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Wednesday, May 27, 2020

‘PK was very quick, oozed power’ – Tulsidas Balaram

Tulsidas Balaram - one of the Holy Trinity in India's football team that also had PK Banerjee and Chuni Goswami - speaks about their telepathic understanding.

By: Express News Service | Updated: March 21, 2020 9:04:32 am
Tulsidas Balaram – one of the Holy Trinity that also had PK Banerjee and Chuni Goswami (Twitter/EastBengal)

by Tulsidas Balaram

We had a long association – PK Banerjee, Chuni Goswami and I. PK first played for India in the 1955 Quadrangular Tournament in Dacca. I made my debut in the 1956 Olympics. We played together till 1962, for India and Bengal in the Santosh Trophy. After Railways started playing the Santosh Trophy in 1962, Pradip had to turn up for his employer.

On the pitch, our understanding was telepathic. Off it, we were great friends despite playing for different clubs. PK played for Eastern Railway, Chuni Goswami was a Mohun Bagan man through and through and I plied my trade for East Bengal.

But such was our understanding on the pitch, when we played together, that we always had the right pass or the right ball for each other. Also, we were always totally selfless in our approach, never allowing our personal egos to get the better of the situation. If I had a 99 per cent chance to score a goal, while PK or Chuni had 100 per cent, I always fed them. They, too, always returned the favour.

PK was a class act. As a right out, nobody could ever come even close to him as far as Indian football is concerned. He was very quick and oozed power and physicality. He had the ability to dribble past the defenders even on a dead run. He was very strong in the air also.

READ | PK Banerjee, the Prince Charming of Indian football, departs

Not for nothing that people still consider us as the benchmark in Indian football. At a time when India were the best in Asian football and a force to be reckoned with in the Olympics, we were the undroppables – PK, Chuni, Jarnail Singh, and I were the first four names on the team-sheet. In 1962, when PK went to play for Railways in the Santosh Trophy, both me and Chuni felt that without him our Bengal team was incomplete, that we were missing someone irreplaceable.

In the 1960 Rome Olympics, we were in a tough group, alongside Hungary, France and Peru. Our first match was against the mighty Hungarians (of the Nandor Hidegkuti, Jozsef Bozsik, Sandor Kocsis and Zoltan Czibor vintage) and the predicted scoreline was 10 or 12 goals in their favour. But we had a fantastic coach in Abdul Rahim.

He was great at analysing the opponents. We were outplayed in the first-half, prisoners of our inferiority complex. But when Rahim saab gave us a clear plan for the second half, we actually dominated them. We lost the game, but the Italian media, the world football media to be precise, came up with the headline: ‘Another football power is rising, India’. India probably had only one reporter covering the 1960 Olympics.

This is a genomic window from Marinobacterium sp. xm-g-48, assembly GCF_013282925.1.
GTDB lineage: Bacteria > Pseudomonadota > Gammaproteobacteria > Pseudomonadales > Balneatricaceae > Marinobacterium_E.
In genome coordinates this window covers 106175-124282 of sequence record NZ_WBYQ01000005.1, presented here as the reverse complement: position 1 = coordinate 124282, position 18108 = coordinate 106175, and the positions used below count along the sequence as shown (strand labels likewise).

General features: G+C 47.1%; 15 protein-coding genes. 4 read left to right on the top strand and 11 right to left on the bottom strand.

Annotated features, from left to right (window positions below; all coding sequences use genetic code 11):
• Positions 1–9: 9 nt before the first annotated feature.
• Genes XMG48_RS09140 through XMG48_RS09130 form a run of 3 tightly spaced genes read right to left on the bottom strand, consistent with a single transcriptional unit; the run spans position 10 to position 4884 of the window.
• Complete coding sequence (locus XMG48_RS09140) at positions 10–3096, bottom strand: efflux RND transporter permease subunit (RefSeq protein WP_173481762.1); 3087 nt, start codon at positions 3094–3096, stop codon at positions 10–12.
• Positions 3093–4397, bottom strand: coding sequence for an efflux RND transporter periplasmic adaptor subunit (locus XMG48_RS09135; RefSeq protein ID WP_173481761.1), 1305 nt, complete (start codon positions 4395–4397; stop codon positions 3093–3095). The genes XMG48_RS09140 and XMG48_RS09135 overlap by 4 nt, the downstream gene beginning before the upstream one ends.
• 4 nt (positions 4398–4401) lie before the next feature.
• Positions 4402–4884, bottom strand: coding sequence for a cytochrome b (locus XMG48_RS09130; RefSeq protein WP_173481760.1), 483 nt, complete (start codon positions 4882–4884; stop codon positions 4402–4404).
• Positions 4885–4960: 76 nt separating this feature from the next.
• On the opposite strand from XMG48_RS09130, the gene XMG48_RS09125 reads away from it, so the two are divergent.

READ | Stories from a storied career: PK’s Tales

Suddenly, the French started to take an interest in Indian football. Rahim saab was flooded with interview requests. Against France, we probably dished out the best performance by an Indian football team ever. PK was magnificent. He scored a goal from my assist, though France later equalised. It was a team performance. Collectively we were outstanding. The world football fraternity agreed that India would be a dominant force in the near future. Alas, our football gradually went into a terminal decline.

I have an interesting story to share with regards to the 1962 Asian Games, where we won the gold medal. PK was the reason why I played in the tournament. We had a six-week pre-Asiad training camp at Hyderabad. The selection trials were also held there. After the final selection, we came to Calcutta, our departure point for Jakarta. I was down with the flu and was feeling very weak. I felt I would be useless and shouldn’t go. A standby should be picked instead.

I sent a message to the All India Football Federation. Pankaj Gupta, a founding member and one of the top bosses at the AIFF, held a meeting with Rahim saab, PK and Chuni about what to do, whether we should pick a standby in place of Balaram. At the meeting, PK said: “Balaram is sick. Even if he is dead, we would take his dead body to Jakarta. We need him for the team. Put him into the plane.” Chuni, who was the captain, agreed. But PK took the initiative. So you can understand the fellow feeling that we had.

FROM THE ARCHIVES | Second homecoming for Class of 1956

All of us were one-club men, because we valued loyalty. People speak about PK never playing for Mohun Bagan, East Bengal or Mohammedan Sporting and still had such an exceptional international career.

But what people forget is that Eastern Railway that time used to boast of four-five Olympians. Beyond them, they also had some fine players like Dinu Das who couldn’t make the cut because there was no vacancy in the Indian team. They were equally good but because we were there, they missed out.

After retiring as a footballer, Pradip became a very successful coach, because he was technically very sound, had a good understanding of the game and his game-reading was very good. His wards idolised him and PK, because he was always very caring, had the respect and support of his players. Pradip left us today, but as long as Indian football will exist, he will be remembered. We will always remain as the fabled ‘Three Musketeers’.

Tulsidas Balaram was an East Bengal and India forward, who with PK Banerjee and Chuni Goswami formed the Holy Trinity.(As told to Shamik Chakrabarty)

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